Title Location Date Teaching and Counseling the Developing Brain: The Critical Role of Executive Function The Chicago School of Professional Psychology. CE Professional Development Workshop. Washington, D.C. February 2018 Neuropsychological Assessment of Children with Zika Virus Ages 0-6 APA Annual Conference, Washington, D.C. August 2017 The Pedagogy of Service Learning in the Teaching of Psychology MPA Annual Conference. Chicago, IL April 2017 Exploring Academic Engagement, Motivation, Self-Efficacy, and Peer Support Among Students in Asia APA Annual Conference. Denver, CO August 2016 Asian Pacific Americans in Psychology: Serving the Model Minority Stereotype The Chicago School of Professional Psychology 4th Annual Multi-Campus Integration Conference. Chicago, IL November 2015 Asian Pacific Americans in the Media from an Intersectionality Perspective The Chicago School of Professional Psychology. Chicago, IL May 2015 Asian Pacific American Perspectives in Higher Education and Leadership Community Panel of Leaders and Faculty. Chicago, IL May 2015 Learning in the Age of Technology: Where do we go from here? (Invited Workshop) Kentucky Association for Psychology in the Schools. Louisville, KY September 2014 Yield Theory: The Art of Proflection National Association of School Psychologists Annual Conference. Washington, D.C. February 2014 The Frontal Lobes: Optimal Learning and Executive Function Chicago Public Schools. Training Opportunities For Special Services Professionals. Chicago, IL April 2013 When a Neuroscientist Tells a Joke, Does the Whole Brain Get it? 17th Annual Cultural Impact Conference. Chicago, IL February 2013 Examining Yield and Proflection in Schools Illinois School Psychologists Association Annual Conference. Springfield, IL January 2013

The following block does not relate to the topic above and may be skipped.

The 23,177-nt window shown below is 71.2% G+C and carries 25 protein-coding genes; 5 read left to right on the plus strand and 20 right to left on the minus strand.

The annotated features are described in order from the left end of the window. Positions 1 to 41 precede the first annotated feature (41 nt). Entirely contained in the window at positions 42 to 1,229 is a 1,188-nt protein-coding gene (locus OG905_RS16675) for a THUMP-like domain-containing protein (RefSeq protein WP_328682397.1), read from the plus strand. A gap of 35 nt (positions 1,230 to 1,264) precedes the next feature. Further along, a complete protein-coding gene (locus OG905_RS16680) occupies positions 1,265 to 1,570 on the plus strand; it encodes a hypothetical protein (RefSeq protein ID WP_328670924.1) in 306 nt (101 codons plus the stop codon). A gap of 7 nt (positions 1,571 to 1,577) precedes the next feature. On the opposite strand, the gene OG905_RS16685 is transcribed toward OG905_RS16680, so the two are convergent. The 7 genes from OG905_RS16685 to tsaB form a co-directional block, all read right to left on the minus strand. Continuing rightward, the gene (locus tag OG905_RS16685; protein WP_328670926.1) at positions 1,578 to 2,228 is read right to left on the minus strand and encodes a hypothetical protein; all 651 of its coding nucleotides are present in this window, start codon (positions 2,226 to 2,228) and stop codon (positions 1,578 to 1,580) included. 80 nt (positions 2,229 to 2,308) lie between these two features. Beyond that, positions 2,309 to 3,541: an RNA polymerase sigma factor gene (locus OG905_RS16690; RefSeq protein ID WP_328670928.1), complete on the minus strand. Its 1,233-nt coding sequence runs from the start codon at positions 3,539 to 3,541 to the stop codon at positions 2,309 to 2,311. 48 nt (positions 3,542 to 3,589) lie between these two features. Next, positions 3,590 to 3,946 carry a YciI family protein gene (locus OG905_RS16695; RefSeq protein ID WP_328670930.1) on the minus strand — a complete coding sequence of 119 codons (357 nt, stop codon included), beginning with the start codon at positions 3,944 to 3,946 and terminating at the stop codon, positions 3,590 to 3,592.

D'Amato, R. C. & Eusebio, E. C. (2018). Understanding Our Biological Basis of Behavior: Developing Evidence-Based Interventions for Clinical, Counseling and School Psychologists. New York, NY: Springer.